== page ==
In horses, pharmacologic effects were not observed following PO administration. The maximum plasma concentration attained following PO administration of aminorex was approximately 3 ng/mL, and the highest concentration attained in 1 horse was 4.4 ng/mL. Orally administered doses of 25 and 50 mg were also without observable pharmacologic effects. The lowest dose administered PO to a horse was 12.5 mg, and aminorex was quantified in plasma and urine at 24 hours at 0.048 and 4.66 ng/mL, respectively.

The pharmacokinetics of aminorex indicated a rapid distribution phase and initial rapid decrease in the plasma concentration following IV administration and rapid absorption with a large fraction of the drug absorbed following PO administration. The terminal elimination phases after IV and PO administration were prolonged, indicating distribution into deeper peripheral tissues and subsequent slower release. At a dose of 0.03 mg/kg, the only effects noted were transient CNS effects that were only detected following IV administration of aminorex.

ABBREVIATIONS

HPLC

High-performance liquid chromatography

m/z

Mass-to-charge ratio

Vc

Volume of central compartment

AUC

Area under the plasma concentration curve

V2

Volume of compartment 2

V3

Volume of compartment 3

Vdss

Volume of distribution steady state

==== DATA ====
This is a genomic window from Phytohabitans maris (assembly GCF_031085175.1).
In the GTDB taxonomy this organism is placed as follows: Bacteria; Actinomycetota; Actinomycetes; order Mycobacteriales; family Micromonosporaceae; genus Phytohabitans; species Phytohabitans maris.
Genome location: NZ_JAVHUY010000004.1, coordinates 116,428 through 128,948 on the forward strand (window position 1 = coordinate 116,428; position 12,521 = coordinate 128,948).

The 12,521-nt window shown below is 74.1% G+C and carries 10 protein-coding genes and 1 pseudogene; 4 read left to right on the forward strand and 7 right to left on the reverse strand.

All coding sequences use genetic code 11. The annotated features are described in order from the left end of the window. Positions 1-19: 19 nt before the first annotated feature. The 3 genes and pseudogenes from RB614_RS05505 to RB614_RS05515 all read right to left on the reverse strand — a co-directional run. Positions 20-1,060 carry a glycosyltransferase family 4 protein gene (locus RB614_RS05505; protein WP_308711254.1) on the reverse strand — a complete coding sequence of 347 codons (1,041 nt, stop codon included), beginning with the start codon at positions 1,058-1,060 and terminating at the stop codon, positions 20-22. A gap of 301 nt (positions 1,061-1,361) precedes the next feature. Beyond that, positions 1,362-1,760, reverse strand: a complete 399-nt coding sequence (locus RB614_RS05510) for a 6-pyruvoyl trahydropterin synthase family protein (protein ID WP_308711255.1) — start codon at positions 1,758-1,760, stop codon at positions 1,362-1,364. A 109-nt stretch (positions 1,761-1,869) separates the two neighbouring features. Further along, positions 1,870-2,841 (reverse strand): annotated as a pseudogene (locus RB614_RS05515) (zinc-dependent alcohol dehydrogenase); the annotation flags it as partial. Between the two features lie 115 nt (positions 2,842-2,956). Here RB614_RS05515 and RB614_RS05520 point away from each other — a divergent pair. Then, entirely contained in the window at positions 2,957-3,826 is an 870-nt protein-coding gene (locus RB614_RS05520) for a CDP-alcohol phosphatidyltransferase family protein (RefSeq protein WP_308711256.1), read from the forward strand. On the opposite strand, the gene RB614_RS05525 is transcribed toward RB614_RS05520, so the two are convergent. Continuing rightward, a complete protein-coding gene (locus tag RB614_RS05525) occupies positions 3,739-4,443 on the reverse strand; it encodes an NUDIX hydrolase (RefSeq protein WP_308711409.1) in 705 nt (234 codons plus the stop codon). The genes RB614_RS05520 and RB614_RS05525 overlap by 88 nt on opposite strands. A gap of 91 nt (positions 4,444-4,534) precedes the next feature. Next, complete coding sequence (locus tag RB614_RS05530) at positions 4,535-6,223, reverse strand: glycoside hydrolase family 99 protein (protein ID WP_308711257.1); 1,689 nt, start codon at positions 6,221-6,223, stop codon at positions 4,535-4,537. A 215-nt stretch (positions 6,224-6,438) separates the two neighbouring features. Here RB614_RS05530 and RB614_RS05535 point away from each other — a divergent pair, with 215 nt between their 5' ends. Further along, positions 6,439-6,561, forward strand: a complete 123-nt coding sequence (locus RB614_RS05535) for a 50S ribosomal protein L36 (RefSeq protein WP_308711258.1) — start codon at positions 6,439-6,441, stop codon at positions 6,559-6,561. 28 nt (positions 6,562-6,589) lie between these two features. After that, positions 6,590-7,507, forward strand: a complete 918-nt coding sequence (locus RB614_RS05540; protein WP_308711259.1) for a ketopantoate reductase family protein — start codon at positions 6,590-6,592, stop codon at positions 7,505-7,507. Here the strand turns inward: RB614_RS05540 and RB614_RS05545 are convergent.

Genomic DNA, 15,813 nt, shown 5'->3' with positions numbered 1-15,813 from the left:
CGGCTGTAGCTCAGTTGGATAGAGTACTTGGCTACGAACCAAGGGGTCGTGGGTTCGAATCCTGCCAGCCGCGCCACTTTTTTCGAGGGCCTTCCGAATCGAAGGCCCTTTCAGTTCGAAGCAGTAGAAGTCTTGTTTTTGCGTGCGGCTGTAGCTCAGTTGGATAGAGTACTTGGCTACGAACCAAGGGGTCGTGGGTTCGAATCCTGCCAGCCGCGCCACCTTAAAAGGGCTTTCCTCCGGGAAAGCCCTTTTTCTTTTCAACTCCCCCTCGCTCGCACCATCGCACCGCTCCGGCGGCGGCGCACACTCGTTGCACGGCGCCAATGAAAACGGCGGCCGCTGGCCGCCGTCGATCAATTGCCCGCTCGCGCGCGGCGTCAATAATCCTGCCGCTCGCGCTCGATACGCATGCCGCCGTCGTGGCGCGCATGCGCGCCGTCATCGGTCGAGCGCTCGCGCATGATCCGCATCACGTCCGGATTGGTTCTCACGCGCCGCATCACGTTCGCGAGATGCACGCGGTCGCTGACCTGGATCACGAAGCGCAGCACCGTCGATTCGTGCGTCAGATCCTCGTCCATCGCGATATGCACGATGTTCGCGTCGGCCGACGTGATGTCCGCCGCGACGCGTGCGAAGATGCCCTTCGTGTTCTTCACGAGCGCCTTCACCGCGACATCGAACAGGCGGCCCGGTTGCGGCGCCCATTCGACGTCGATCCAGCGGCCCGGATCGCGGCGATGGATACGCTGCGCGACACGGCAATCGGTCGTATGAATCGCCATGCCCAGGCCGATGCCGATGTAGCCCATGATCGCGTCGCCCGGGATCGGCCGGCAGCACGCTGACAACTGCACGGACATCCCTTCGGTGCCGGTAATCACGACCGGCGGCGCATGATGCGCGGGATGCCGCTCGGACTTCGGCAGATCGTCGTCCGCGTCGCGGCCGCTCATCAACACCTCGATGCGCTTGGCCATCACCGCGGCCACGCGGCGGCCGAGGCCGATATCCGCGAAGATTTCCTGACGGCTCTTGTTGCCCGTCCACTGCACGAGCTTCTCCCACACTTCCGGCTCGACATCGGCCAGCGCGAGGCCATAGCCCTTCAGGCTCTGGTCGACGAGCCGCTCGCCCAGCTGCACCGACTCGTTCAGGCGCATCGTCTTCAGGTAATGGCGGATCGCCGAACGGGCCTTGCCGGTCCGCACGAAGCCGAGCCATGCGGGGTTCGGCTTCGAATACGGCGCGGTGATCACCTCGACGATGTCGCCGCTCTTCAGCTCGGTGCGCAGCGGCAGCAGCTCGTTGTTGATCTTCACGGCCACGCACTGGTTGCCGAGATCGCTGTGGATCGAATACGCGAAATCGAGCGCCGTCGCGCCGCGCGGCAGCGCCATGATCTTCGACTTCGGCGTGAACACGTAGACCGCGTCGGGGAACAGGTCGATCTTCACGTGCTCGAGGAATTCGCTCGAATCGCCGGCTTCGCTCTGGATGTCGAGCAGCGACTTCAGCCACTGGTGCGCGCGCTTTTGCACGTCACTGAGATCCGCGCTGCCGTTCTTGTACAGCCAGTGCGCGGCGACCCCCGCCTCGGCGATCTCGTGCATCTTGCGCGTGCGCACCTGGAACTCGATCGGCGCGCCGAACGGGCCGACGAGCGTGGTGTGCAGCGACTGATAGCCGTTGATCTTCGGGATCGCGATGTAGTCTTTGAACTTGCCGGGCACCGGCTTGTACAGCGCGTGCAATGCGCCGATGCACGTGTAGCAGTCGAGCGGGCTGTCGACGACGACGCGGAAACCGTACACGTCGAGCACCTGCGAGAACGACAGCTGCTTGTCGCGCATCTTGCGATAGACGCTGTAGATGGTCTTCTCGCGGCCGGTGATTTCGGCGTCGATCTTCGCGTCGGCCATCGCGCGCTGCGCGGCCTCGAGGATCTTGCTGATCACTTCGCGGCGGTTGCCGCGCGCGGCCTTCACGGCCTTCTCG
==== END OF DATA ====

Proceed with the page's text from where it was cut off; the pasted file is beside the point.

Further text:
ClB

Total body clearance

ClR

Renal clearance

t1/2

Elimination half-life

a.

Aminorex was prepared from 2-amino-1-phenylethanol according to standard procedures by C. Randall Clark, Harrison School of Pharmacy, Auburn University, Auburn, Ala.

b.

Angiocath, Becton Dickinson, Sandy, Utah.

c.

Chlorhexidine gluconate 4%, Purdue Fredrick Co, Stamford, Conn.

d.

Chlorhexidine diacetate, Fort Dodge Health, Fort Dodge, Iowa.

e.

Foley catheters, CR Bard Inc, Covington, Ga.

f.

Bard center entry urinary drainage bag, CR Bard Inc, Covington, Ga.

g.

Hewlett-Packard Telemetry, Atlanta, Ga.

h.

Cerilliant, Round Rock, Tex.

i.

Fisher Scientific, Fair Lawn, NJ.

j.

LXQ/LC and auto-sampler, ThermoFisher Scientific, San Jose, Calif.

k.

Mac-Mod Analytical, Chad Fords, Pa.

l.

Excalibur software, version 2.0, Quan Browser, ThermoFisher Scientific, San Jose, Calif.

m.

Simulation, analysis and modeling software, Available at: winsaam.com. University of Pennsylvanian, Kennet Square, Pa. Accessed May 8, 2007.

n.

JMP, version 6.0, SAS Institute Inc, Cary, NC.

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Contributor Notes

Supported by the Pennsylvania Horse and Harness Racing Commissions and the Pennsylvania Harness Horsemen Association at Pocono Downs.

The authors thank A. Hess, D. Telies, and F. Hao for technical assistance and C. Randall Clark, Harrison School of Pharmacy, Auburn University, Auburn, Ala, for providing aminorex.

Address correspondence to Dr. Soma.